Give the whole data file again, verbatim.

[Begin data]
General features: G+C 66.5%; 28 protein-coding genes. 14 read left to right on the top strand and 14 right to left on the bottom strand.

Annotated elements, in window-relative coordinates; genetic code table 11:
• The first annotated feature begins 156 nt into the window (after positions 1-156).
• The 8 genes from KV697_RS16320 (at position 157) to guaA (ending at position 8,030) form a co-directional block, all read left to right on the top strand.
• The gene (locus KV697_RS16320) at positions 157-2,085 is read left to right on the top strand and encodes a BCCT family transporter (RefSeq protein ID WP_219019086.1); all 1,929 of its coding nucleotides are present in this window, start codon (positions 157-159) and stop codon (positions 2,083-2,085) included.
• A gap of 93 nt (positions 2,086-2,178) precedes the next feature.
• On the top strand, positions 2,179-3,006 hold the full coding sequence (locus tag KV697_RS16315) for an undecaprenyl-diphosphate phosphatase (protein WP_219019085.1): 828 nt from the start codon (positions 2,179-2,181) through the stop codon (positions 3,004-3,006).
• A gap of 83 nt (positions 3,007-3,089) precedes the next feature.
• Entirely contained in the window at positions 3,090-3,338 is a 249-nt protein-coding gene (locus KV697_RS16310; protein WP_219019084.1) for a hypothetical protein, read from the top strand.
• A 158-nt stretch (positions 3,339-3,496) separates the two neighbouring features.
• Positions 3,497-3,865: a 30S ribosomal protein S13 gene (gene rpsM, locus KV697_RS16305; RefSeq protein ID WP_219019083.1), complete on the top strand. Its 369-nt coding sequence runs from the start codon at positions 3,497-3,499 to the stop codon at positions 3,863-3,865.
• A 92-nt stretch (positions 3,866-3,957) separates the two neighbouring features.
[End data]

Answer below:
General features: G+C 66.5%; 28 protein-coding genes. 14 read left to right on the top strand and 14 right to left on the bottom strand.

Annotated elements, in window-relative coordinates; genetic code table 11:
• The first annotated feature begins 156 nt into the window (after positions 1-156).
• The 8 genes from KV697_RS16320 (at position 157) to guaA (ending at position 8,030) form a co-directional block, all read left to right on the top strand.
• The gene (locus KV697_RS16320) at positions 157-2,085 is read left to right on the top strand and encodes a BCCT family transporter (RefSeq protein ID WP_219019086.1); all 1,929 of its coding nucleotides are present in this window, start codon (positions 157-159) and stop codon (positions 2,083-2,085) included.
• A gap of 93 nt (positions 2,086-2,178) precedes the next feature.
• On the top strand, positions 2,179-3,006 hold the full coding sequence (locus tag KV697_RS16315) for an undecaprenyl-diphosphate phosphatase (protein WP_219019085.1): 828 nt from the start codon (positions 2,179-2,181) through the stop codon (positions 3,004-3,006).
• A gap of 83 nt (positions 3,007-3,089) precedes the next feature.
• Entirely contained in the window at positions 3,090-3,338 is a 249-nt protein-coding gene (locus KV697_RS16310; protein WP_219019084.1) for a hypothetical protein, read from the top strand.
• A 158-nt stretch (positions 3,339-3,496) separates the two neighbouring features.
• Positions 3,497-3,865: a 30S ribosomal protein S13 gene (gene rpsM, locus KV697_RS16305; RefSeq protein ID WP_219019083.1), complete on the top strand. Its 369-nt coding sequence runs from the start codon at positions 3,497-3,499 to the stop codon at positions 3,863-3,865.
• A 92-nt stretch (positions 3,866-3,957) separates the two neighbouring features.